Not a down of football was played this past weekend, yet there was still a significant development regarding the Cleveland Browns. Particularly, it involved their Week 1 opponent.
The Philadelphia Eagles, who host Cleveland in six days, made a blockbuster trade on Saturday, dealing starting quarterback Sam Bradford to the Minnesota Vikings. The move helped Philly get back into the first round of the 2017 draft after its original pick was traded to the Browns back in April.
As a result, the player the Eagles drafted after trading up with Cleveland is now expected to start this Sunday. Quarterback Carson Wentz will be officially handed the reins, kicking off his pro career against the team many thought would select him.
Personally, I find the whole ordeal a bit strange. Just a couple weeks ago, Wentz was reportedly destined to be a scout-teamer this year. The consensus was he wasn’t ready to start, and needed to be red-shirted in order to develop appropriately.
In his lone preseason appearance, he looked inconsistent, completing 50% of his passes for just 89 yards and throwing a pick. Any hopes of getting him more exhibition looks were dashed when broken ribs sidelined him for the next three weeks.
So, if you ask me, this is a questionable turn of events. If it was determined Wentz needed a year to develop a few weeks ago, and broken ribs have held him back from getting significant practice in, why is he all the sudden ready to start now?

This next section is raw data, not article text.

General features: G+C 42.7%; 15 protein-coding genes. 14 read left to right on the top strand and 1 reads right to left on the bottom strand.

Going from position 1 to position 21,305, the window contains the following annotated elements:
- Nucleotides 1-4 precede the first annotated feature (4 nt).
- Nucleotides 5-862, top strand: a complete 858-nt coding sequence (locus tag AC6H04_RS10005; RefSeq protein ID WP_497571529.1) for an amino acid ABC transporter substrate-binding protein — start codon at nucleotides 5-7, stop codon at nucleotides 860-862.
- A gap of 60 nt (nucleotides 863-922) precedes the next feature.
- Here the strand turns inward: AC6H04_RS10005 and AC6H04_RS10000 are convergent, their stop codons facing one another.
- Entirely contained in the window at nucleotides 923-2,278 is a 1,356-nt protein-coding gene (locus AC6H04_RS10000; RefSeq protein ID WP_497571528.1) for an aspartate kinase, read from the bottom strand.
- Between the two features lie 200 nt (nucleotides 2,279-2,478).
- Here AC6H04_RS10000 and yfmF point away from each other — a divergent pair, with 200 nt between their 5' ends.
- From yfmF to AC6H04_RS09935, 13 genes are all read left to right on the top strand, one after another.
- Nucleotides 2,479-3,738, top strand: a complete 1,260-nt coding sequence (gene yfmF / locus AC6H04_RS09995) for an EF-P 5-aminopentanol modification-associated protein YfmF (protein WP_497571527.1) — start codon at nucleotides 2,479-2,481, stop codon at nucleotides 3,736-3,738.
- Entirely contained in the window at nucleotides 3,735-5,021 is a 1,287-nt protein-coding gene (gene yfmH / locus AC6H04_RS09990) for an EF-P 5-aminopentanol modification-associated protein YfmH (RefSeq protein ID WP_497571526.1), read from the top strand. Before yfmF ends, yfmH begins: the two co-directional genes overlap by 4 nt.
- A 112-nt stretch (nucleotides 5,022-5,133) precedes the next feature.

Personally, I think this move gives Cleveland a leg-up on the upcoming match-up with the Eagles. However, I can think that all I want. I’m not playing this weekend. The Browns, on the other hand, can’t afford to be even the slightest bit cocky now that a raw quarterback is going up against them in the season opener.
Yes, it certainly seems like Wentz isn’t ready for Week 1. Unfortunately, if you watched any of Cleveland’s preseason, you know the same can be said about its defense.
The shining moments for the Browns’ defensive unit were few and far between. There was difficulty generating consistent pressure on opposing quarterbacks, receivers had little trouble getting open and rushing lanes could be found often.
In the annual preseason dress rehearsal, Cleveland’s starters got torched by Tampa Bay Buccaneers QB Jameis Winston, allowing him to throw for 259 yards and two touchdowns in just one half. The next week, the Browns elected to start their first-teamers against the Chicago Bears’ backups. As a result, old friend Brian Hoyer put together an efficient half of football, going 12-for-16 with 112 passing yards.
So, while I’m sure the defense is salivating at the idea of going up against a still-raw Wentz, there’s hardly reason get overly-confident. Cleveland’s defenders haven’t looked particularly good against any quarterback they’ve faced this year, why should one of the highest-rated players from the recent draft be any different?
The fact is the Browns defense is littered with young, albeit inexperienced talent. These undeveloped players, just like Wentz, are learning on the fly, getting thrown in the deep end right away in order to get them ready as fast as possible. Knowing this, Cleveland can’t afford to think of itself as the clear favorite this week just because of who Philly is starting at QB.
This isn’t to say Cleveland can’t take advantage of facing a rookie starter. Wentz will be undergoing one heck of an adjustment and enduring a trial by fire. As a result, the Browns’ coaches can develop a game-plan that focuses on getting after him often in hopes of shaking him up early.
The learning curve will be a steep one for Wentz once he takes the field Sunday. As it stands, the same can be said for the majority of Cleveland’s starting defense. Here’s hoping they plan accordingly and don’t ease up under the assumption Wentz is going to fold just because he may not be ready.